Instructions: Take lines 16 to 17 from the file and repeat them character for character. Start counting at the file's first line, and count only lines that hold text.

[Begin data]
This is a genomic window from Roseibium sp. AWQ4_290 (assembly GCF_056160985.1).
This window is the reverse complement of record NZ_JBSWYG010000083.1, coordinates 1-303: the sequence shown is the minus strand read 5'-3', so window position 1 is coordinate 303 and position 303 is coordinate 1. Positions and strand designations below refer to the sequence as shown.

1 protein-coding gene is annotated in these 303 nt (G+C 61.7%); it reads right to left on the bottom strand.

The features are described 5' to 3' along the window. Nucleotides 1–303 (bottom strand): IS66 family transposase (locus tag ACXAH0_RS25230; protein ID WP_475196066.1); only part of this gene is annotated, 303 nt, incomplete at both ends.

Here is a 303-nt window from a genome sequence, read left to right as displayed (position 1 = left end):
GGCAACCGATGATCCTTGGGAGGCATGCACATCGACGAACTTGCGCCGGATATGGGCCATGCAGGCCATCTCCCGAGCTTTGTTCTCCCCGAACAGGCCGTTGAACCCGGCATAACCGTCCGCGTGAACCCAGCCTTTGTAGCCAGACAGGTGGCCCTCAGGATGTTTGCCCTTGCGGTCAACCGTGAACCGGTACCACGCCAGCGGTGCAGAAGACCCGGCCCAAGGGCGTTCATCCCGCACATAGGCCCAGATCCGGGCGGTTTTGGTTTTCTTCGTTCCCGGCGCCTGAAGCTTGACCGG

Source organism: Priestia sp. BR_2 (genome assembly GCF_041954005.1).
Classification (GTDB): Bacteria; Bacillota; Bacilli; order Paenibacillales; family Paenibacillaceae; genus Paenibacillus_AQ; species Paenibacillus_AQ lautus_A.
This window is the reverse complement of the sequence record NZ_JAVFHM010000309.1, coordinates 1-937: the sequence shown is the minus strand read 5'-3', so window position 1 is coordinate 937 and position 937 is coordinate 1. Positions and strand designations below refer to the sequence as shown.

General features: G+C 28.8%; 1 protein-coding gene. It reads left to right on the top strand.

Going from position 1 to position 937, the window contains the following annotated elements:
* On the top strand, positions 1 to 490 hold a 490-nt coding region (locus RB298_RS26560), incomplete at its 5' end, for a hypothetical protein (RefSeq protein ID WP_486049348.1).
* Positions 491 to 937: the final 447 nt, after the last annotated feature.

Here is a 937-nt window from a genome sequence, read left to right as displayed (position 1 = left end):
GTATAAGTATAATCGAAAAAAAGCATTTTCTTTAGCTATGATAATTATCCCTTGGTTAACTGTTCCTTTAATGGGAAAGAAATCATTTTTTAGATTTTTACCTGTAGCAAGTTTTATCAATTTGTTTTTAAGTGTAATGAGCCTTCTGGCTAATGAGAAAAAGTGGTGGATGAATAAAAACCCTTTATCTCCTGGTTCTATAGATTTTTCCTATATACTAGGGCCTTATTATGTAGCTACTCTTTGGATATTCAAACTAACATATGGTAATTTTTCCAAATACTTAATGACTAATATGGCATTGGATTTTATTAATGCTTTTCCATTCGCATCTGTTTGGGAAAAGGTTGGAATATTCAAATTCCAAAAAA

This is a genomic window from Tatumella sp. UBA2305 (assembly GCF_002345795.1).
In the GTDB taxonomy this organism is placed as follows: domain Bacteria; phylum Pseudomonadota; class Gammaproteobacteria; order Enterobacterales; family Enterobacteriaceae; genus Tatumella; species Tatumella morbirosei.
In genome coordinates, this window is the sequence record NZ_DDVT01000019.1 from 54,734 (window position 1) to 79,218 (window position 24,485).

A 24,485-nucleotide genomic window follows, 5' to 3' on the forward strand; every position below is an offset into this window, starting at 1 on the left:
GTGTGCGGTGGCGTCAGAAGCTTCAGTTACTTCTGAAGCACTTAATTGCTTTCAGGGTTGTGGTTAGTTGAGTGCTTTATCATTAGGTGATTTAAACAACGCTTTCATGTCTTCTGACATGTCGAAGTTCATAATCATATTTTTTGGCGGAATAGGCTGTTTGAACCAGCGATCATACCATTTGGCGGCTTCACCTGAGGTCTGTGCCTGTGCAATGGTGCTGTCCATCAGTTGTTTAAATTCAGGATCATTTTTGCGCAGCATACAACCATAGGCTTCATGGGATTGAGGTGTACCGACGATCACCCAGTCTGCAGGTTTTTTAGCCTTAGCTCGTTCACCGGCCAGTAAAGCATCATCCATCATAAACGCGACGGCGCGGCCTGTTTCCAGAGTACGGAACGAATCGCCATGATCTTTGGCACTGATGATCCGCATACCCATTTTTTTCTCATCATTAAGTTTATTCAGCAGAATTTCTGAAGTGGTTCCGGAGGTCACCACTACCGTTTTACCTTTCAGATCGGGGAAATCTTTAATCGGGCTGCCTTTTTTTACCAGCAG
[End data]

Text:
This is a genomic window from Tatumella sp. UBA2305 (assembly GCF_002345795.1).
In the GTDB taxonomy this organism is placed as follows: domain Bacteria; phylum Pseudomonadota; class Gammaproteobacteria; order Enterobacterales; family Enterobacteriaceae; genus Tatumella; species Tatumella morbirosei.